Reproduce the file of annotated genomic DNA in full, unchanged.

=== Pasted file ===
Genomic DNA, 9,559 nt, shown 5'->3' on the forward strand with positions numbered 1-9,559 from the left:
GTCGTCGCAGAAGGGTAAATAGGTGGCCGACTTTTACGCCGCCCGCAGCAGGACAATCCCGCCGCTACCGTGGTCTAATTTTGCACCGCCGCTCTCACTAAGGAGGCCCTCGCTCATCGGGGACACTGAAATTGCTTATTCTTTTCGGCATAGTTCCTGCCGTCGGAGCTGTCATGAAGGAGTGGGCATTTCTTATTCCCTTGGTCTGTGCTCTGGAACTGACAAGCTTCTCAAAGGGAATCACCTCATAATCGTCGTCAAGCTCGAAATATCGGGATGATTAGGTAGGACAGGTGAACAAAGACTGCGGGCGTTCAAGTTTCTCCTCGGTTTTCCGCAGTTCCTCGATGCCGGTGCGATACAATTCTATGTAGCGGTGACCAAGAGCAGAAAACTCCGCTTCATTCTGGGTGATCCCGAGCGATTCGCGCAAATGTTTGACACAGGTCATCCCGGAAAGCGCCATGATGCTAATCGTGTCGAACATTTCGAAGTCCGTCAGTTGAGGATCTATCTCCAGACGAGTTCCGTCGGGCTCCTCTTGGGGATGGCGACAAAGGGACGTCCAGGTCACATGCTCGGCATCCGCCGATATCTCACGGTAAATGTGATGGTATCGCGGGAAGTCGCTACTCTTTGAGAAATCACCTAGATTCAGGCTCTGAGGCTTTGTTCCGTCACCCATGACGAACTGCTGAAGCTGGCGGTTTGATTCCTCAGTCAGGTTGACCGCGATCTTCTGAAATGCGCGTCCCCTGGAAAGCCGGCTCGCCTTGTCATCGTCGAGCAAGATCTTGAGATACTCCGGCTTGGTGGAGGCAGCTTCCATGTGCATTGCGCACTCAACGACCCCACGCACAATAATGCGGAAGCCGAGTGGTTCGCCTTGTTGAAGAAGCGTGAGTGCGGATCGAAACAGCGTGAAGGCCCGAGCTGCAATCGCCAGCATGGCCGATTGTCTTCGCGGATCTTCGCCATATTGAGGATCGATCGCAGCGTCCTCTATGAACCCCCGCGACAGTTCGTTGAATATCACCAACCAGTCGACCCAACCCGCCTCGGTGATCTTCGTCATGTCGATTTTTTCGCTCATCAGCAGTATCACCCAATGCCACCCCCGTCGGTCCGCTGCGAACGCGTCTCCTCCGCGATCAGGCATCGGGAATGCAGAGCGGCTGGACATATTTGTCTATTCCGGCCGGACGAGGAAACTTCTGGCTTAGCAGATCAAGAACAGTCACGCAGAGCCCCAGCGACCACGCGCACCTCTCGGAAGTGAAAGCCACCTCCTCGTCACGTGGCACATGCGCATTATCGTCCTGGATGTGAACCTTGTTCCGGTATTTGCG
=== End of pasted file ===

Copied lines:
Genomic DNA, 9,559 nt, shown 5'->3' on the forward strand with positions numbered 1-9,559 from the left:
GTCGTCGCAGAAGGGTAAATAGGTGGCCGACTTTTACGCCGCCCGCAGCAGGACAATCCCGCCGCTACCGTGGTCTAATTTTGCACCGCCGCTCTCACTAAGGAGGCCCTCGCTCATCGGGGACACTGAAATTGCTTATTCTTTTCGGCATAGTTCCTGCCGTCGGAGCTGTCATGAAGGAGTGGGCATTTCTTATTCCCTTGGTCTGTGCTCTGGAACTGACAAGCTTCTCAAAGGGAATCACCTCATAATCGTCGTCAAGCTCGAAATATCGGGATGATTAGGTAGGACAGGTGAACAAAGACTGCGGGCGTTCAAGTTTCTCCTCGGTTTTCCGCAGTTCCTCGATGCCGGTGCGATACAATTCTATGTAGCGGTGACCAAGAGCAGAAAACTCCGCTTCATTCTGGGTGATCCCGAGCGATTCGCGCAAATGTTTGACACAGGTCATCCCGGAAAGCGCCATGATGCTAATCGTGTCGAACATTTCGAAGTCCGTCAGTTGAGGATCTATCTCCAGACGAGTTCCGTCGGGCTCCTCTTGGGGATGGCGACAAAGGGACGTCCAGGTCACATGCTCGGCATCCGCCGATATCTCACGGTAAATGTGATGGTATCGCGGGAAGTCGCTACTCTTTGAGAAATCACCTAGATTCAGGCTCTGAGGCTTTGTTCCGTCACCCATGACGAACTGCTGAAGCTGGCGGTTTGATTCCTCAGTCAGGTTGACCGCGATCTTCTGAAATGCGCGTCCCCTGGAAAGCCGGCTCGCCTTGTCATCGTCGAGCAAGATCTTGAGATACTCCGGCTTGGTGGAGGCAGCTTCCATGTGCATTGCGCACTCAACGACCCCACGCACAATAATGCGGAAGCCGAGTGGTTCGCCTTGTTGAAGAAGCGTGAGTGCGGATCGAAACAGCGTGAAGGCCCGAGCTGCAATCGCCAGCATGGCCGATTGTCTTCGCGGATCTTCGCCATATTGAGGATCGATCGCAGCGTCCTCTATGAACCCCCGCGACAGTTCGTTGAATATCACCAACCAGTCGACCCAACCCGCCTCGGTGATCTTCGTCATGTCGATTTTTTCGCTCATCAGCAGTATCACCCAATGCCACCCCCGTCGGTCCGCTGCGAACGCGTCTCCTCCGCGATCAGGCATCGGGAATGCAGAGCGGCTGGACATATTTGTCTATTCCGGCCGGACGAGGAAACTTCTGGCTTAGCAGATCAAGAACAGTCACGCAGAGCCCCAGCGACCACGCGCACCTCTCGGAAGTGAAAGCCACCTCCTCGTCACGTGGCACATGCGCATTATCGTCCTGGATGTGAACCTTGTTCCGGTATTTGCG